Digital Advertising and GDPR: A Growth (and Consolidation) Story

The EU’s General Data Protection Regulation (GDPR) came into effect in May of this year, and it has ushered in a new era of data privacy – granting consumers in Europe a whole new set of enforceable rights around their personal data, including the right to object, the right to be informed how their data will be used, the right to request a copy of their data, and the right to be forgotten (ie. right to erasure).

In the lead up to GDPR day, marketers and ad tech companies who rely on personal data were having nightmares. Never before have individuals had the absolute right to stop their personal data from being used for direct marketing, and never before have companies faced such huge fines for non-compliance – The main issue for companies that sell third-party data is that many have a difficult time meeting the notification, consent, opt-out and erasure requirements, and GDPR places the onus on the business using the data to verify that any third-party data processing is compliant.

Indeed, data brokers and ad-tech firms have become targets of GDPR. Oracle, Equifax, Acxiom, Quantcast, Criteo and Tapad have all recently received complaints. These complaints along with new responsibilities being on placed on businesses have combined to generate fears that digital advertising might grind to a halt. Rather than an overall slowdown though, there has actually been increasing digital advertising sales in the EU. That increase in digital advertising sales in the EU hasn’t been a universal increase, however. Advertisers are spending more money, but they are spending more money with the big three – Google, Facebook and Amazon.

What’s happening? Because of their size, because they are technically walled-gardens, and because consumers will not give up their Gmail and Facebook accounts so easily, marketers are assuming that by consolidating their ad spends with the giants they can remain in close contact with their audience(s), while doing so in a compliant way. These same marketers, like the New York Times’ Meredith Kopit Levien, are noting that any member of the big three (in her case, Google) provides services that historically required three or four advertising technology companies to do so before. GDPR is/was not an opportunity to shutter our marketing organizations and go home. It is/was an opportunity to drive scale, efficiency, and ensure we truly understand our audiences and how they behave.

The question is how? How can you drive efficiencies, scale and audience insights like what Meredith Kopit Levien is articulating in that article? We think there are at least five ways:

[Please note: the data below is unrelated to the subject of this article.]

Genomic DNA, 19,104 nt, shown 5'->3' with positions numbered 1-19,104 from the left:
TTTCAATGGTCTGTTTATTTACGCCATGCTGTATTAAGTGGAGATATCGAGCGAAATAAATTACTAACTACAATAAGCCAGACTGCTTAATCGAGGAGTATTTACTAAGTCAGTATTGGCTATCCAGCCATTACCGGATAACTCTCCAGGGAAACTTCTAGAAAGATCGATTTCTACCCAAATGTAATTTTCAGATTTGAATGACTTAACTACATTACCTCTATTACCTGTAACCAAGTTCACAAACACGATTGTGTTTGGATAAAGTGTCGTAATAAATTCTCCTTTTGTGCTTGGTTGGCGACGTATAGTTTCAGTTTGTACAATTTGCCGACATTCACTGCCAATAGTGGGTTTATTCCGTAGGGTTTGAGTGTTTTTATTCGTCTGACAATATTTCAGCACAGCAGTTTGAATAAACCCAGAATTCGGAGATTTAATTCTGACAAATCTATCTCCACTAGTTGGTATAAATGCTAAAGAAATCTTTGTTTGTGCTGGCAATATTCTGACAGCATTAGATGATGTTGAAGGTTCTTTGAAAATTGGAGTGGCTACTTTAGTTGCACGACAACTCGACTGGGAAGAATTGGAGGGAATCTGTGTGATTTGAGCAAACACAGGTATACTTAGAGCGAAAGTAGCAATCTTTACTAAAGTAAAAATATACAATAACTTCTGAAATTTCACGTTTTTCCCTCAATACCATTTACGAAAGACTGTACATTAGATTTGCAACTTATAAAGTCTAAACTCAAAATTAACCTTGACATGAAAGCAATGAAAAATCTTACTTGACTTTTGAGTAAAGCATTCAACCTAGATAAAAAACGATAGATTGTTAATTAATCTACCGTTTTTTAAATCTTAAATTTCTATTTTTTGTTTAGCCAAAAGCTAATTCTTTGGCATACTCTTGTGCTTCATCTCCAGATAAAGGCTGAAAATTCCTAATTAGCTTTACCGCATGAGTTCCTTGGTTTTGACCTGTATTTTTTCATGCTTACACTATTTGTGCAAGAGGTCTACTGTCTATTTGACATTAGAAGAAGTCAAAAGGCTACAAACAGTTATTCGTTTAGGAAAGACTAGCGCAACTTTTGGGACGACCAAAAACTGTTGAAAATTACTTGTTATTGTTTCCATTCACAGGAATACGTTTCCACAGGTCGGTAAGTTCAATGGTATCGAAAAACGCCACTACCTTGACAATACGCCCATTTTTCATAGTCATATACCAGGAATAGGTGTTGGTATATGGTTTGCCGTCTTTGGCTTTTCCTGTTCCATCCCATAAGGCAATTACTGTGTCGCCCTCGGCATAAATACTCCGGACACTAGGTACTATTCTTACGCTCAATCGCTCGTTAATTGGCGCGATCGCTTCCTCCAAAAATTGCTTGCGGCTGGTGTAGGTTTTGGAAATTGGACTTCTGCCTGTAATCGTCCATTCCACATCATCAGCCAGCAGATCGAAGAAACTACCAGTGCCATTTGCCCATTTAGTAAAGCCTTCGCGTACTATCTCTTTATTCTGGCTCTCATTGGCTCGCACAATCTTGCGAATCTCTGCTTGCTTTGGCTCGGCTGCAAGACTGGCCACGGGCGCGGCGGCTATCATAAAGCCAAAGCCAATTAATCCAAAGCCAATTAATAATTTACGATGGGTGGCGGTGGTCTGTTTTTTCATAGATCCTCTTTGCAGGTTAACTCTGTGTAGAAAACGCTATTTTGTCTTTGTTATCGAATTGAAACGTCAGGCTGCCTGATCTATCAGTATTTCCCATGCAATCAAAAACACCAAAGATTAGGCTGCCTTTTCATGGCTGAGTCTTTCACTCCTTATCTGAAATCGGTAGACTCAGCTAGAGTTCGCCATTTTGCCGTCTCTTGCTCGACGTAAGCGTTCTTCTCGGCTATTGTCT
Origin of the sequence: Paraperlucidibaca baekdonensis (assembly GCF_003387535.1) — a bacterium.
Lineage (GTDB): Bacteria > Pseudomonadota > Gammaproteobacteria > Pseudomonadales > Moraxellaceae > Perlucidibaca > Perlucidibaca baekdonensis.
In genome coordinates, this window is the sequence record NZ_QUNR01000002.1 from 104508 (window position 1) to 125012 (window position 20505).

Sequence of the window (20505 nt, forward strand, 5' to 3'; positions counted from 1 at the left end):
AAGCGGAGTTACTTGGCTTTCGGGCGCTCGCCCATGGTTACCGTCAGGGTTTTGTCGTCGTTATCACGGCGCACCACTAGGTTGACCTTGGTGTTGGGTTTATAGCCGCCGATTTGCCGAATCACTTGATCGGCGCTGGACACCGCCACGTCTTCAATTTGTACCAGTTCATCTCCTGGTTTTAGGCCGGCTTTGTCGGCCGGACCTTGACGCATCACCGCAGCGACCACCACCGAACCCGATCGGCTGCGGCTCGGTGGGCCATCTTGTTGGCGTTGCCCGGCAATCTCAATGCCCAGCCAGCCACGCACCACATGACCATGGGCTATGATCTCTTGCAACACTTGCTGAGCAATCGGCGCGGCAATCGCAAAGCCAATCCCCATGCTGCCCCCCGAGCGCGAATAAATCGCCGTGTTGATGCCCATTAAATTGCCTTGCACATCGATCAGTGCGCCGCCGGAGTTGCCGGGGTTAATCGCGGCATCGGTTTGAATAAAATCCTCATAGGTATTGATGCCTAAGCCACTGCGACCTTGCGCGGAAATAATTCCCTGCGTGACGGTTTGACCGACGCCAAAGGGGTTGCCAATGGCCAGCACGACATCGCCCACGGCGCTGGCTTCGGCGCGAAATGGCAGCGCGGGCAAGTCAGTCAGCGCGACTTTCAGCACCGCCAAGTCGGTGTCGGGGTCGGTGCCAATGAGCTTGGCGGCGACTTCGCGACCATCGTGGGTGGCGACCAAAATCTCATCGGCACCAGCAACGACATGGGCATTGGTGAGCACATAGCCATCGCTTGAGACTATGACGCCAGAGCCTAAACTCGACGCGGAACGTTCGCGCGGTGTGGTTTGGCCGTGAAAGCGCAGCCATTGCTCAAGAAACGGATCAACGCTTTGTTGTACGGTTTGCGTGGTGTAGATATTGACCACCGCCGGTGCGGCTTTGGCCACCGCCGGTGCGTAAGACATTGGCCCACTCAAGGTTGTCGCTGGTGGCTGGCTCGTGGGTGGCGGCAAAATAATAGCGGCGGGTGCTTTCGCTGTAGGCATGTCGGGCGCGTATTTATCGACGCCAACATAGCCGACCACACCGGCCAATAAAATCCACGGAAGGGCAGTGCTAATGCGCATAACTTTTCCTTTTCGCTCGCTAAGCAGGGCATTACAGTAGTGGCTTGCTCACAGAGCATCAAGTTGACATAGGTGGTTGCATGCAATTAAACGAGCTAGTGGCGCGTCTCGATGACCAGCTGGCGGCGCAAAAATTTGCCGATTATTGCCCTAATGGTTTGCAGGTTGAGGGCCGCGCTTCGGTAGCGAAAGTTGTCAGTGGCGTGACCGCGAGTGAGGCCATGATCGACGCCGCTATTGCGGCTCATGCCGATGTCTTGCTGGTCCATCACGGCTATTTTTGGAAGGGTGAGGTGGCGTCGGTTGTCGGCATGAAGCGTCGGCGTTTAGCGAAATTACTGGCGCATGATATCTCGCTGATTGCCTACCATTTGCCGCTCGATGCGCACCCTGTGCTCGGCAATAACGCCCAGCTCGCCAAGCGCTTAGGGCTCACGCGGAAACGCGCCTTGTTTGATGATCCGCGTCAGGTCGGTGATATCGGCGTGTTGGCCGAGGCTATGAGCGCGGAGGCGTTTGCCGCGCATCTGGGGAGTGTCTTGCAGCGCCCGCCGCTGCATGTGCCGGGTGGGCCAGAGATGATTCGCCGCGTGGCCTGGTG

1. Review your traditional segmentation model: How old are the insights you have on your audience(s)? Do you know what they like to do outside of buying your product, being a patient or searching for information on the latest cloud solution? Do you have a plan to proactively collect data on your audience(s) in a compliant way? One of the largely unspoken, yet incredibly important components of GDPR is that it has forced marketers to (finally) put the audience first. Without knowing who they truly are, there is no way your organization can put them first
  2. Review your customer journey: When was the last time you refreshed your customer journey? Was it several years ago as you created new channels in the wake of the social media explosion? Was it a couple of years ago when you launched a new product? Chances are good it’s out of date, which means you are wasting a considerable amount of money developing content and distributing it in places where your audiences are not.
  3. Review your current channel mix: You could certainly do this as part of the customer journey analysis, but it’s critical to understand where you are spending your marketing dollars, whether or not those channels are reaching the desired target audience(s) and whether or not the content is right for that particular channel. Importantly, does your current channel mix maximize your opportunity to deliver a return (ROI) to the business?
  4. Developing a first party data strategy: The latest CMO Survey from Deloitte, Duke University and the AMA shows that marketers will be relying a lot less on third party data over the coming years. It’s likely that’s a result of data privacy legislation, but regardless of the cause it’s important to consider how first party data collection will be done in a compliant way. Will you drive people to your website? Do you have a plan to capture email addresses (compliantly) in 2019? Without a clear first party data strategy – how you’ll collect it, where you’ll collect it from, how you’ll store it, how you’ll remain compliant, and how you’ll use it – chances are good your marketing program will be flying blind in 2019.
  5. Conducting a marketing technology assessment: When was the last time you took a hard look at your marketing technology stack to see whether it was efficient (you didn’t have duplication of capabilities), it drove scale and/or delivering you audience insights? The latest marketing technology landscape from Scott Brinker has over 6,000 tools on it (6,829 to be exact) so we understand if it’s impossible to keep up. Still, though, data privacy legislation like GDPR (or even CCPA) should force a proactive discussion about the tools you are currently using to execute marketing programs.

The end of the year is a great time to explore the above items in an attempt to ensure your marketing programs are as successful as possible in the coming year. The data privacy trend isn’t going to stop, so it’s time to recognize it as an opportunity and get into the game!

This blog was co-authored by Dan Linton, Managing Director of Analytics at W2O.

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Chuck Hemann
Chuck Hemann

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